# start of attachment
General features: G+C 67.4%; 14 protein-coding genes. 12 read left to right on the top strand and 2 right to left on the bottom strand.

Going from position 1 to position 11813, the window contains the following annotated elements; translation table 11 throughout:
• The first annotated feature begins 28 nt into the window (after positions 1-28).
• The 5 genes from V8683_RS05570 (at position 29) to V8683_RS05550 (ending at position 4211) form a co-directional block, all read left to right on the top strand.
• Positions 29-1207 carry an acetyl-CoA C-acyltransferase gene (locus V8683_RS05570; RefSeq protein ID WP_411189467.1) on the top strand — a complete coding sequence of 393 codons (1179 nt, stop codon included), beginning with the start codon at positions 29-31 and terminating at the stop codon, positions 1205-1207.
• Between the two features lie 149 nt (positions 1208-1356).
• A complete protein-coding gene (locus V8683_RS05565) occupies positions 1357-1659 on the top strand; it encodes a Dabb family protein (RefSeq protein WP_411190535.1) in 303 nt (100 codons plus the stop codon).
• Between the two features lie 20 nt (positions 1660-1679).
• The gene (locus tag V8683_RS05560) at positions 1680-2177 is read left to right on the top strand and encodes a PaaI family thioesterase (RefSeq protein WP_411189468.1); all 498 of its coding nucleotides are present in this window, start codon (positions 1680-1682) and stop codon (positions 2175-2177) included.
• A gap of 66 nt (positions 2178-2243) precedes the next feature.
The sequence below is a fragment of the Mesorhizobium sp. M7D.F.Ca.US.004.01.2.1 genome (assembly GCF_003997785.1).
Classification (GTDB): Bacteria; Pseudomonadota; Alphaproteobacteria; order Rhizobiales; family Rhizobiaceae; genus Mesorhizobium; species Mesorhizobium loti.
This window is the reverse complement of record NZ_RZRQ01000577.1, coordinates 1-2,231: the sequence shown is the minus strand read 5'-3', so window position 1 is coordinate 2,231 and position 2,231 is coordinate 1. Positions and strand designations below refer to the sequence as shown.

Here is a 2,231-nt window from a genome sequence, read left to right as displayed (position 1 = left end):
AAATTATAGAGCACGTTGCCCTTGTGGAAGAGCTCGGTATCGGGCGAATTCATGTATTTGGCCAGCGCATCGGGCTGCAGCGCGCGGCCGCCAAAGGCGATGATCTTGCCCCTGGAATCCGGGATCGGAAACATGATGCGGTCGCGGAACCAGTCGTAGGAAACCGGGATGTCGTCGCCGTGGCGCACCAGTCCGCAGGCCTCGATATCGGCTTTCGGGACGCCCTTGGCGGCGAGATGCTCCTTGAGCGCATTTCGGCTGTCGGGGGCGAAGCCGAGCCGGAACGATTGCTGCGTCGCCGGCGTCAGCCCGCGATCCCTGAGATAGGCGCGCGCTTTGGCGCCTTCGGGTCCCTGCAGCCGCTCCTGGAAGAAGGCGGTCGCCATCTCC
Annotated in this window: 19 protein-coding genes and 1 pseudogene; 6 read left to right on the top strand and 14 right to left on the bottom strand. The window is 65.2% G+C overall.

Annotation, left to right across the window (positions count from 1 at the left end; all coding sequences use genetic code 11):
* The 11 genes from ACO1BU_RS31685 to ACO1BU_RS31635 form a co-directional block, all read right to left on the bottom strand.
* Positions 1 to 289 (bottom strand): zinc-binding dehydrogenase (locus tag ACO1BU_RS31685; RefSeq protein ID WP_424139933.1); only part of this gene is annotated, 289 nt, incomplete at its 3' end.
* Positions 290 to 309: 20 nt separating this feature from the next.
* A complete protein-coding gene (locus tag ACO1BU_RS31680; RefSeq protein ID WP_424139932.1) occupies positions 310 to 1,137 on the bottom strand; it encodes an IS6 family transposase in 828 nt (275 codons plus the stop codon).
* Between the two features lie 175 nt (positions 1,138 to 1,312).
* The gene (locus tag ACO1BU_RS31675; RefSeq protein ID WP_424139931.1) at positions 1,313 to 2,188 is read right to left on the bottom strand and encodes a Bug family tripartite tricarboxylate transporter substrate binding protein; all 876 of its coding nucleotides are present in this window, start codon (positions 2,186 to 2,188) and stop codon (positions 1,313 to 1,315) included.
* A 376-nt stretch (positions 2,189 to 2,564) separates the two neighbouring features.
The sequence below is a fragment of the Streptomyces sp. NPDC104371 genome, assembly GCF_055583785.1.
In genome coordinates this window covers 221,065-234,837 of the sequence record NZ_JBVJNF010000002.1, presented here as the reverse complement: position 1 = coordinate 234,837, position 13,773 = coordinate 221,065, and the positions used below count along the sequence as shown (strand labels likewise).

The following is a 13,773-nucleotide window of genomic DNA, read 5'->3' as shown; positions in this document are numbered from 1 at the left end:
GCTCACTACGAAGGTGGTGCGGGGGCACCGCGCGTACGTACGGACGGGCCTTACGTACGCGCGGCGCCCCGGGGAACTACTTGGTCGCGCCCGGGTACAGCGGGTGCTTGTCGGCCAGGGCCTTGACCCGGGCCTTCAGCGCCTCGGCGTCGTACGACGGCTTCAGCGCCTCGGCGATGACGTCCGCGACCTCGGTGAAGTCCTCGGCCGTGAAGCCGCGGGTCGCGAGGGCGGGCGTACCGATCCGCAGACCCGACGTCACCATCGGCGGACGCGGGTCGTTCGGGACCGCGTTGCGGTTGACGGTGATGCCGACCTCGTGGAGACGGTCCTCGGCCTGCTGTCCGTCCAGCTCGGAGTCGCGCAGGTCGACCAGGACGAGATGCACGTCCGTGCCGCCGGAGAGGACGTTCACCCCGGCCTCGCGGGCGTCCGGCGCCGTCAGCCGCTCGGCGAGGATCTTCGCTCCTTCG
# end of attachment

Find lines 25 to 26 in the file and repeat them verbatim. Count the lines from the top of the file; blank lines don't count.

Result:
The sequence below is a fragment of the Streptomyces sp. NPDC104371 genome, assembly GCF_055583785.1.
In genome coordinates this window covers 221,065-234,837 of the sequence record NZ_JBVJNF010000002.1, presented here as the reverse complement: position 1 = coordinate 234,837, position 13,773 = coordinate 221,065, and the positions used below count along the sequence as shown (strand labels likewise).